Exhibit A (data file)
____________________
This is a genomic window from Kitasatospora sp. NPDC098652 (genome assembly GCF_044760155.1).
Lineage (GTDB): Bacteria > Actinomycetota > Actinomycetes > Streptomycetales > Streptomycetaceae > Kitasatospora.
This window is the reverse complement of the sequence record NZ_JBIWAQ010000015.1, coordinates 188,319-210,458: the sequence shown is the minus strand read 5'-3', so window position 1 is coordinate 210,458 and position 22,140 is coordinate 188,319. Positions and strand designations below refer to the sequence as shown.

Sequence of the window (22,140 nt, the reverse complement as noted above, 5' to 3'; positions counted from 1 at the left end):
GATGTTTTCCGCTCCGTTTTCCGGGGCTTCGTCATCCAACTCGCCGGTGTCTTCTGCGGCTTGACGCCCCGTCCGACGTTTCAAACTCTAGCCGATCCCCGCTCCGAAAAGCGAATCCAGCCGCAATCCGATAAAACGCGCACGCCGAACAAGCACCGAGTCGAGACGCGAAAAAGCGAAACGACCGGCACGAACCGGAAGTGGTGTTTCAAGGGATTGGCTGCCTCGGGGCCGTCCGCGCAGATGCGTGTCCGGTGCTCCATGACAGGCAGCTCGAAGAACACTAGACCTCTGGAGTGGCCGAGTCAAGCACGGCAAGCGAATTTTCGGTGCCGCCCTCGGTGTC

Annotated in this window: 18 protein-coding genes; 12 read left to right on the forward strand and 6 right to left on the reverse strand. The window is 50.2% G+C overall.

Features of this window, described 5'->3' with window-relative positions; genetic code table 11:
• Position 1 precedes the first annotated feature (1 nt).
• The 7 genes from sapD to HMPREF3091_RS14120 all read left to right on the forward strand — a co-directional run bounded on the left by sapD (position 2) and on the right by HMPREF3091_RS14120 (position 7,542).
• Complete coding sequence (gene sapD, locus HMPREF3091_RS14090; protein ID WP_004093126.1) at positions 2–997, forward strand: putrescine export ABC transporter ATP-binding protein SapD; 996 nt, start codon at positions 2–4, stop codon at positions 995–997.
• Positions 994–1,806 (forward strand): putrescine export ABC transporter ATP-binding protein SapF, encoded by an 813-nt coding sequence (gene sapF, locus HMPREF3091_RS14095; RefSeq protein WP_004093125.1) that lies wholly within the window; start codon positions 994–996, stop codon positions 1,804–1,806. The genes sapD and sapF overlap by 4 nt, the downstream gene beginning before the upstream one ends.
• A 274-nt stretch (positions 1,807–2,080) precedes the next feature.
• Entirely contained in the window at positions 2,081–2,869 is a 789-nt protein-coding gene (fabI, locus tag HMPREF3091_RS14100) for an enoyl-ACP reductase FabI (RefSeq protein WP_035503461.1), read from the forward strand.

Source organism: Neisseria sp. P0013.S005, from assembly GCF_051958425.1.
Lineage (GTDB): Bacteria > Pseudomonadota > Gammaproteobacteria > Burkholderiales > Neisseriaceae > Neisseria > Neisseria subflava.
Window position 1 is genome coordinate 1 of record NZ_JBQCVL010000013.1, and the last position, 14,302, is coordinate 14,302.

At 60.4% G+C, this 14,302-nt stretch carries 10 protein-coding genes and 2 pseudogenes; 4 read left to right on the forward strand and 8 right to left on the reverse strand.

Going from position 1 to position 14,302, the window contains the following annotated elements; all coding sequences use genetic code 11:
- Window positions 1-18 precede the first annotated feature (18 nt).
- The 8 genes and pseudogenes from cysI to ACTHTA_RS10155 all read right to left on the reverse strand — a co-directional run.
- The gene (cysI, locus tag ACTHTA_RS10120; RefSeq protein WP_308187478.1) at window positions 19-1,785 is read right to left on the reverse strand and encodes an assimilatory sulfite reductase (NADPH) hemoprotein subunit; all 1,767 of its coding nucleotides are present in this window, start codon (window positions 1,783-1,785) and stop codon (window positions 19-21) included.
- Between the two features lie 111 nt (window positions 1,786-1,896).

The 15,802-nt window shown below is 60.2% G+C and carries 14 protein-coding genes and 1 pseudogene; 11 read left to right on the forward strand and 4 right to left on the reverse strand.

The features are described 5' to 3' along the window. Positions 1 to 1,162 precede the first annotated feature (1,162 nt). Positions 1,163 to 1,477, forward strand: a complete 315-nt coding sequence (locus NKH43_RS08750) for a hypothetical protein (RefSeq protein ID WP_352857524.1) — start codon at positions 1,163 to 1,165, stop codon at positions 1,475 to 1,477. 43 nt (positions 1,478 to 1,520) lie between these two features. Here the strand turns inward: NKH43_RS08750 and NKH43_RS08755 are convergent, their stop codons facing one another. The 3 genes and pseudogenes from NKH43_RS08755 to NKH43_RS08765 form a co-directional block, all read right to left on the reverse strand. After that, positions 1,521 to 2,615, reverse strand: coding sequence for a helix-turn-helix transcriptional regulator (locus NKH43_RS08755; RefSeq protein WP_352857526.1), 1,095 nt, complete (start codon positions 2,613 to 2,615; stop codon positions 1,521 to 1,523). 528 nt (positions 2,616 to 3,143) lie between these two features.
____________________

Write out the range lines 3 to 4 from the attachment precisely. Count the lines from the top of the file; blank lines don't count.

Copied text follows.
This window is the reverse complement of the sequence record NZ_JBIWAQ010000015.1, coordinates 188,319-210,458: the sequence shown is the minus strand read 5'-3', so window position 1 is coordinate 210,458 and position 22,140 is coordinate 188,319. Positions and strand designations below refer to the sequence as shown.

Sequence of the window (22,140 nt, the reverse complement as noted above, 5' to 3'; positions counted from 1 at the left end):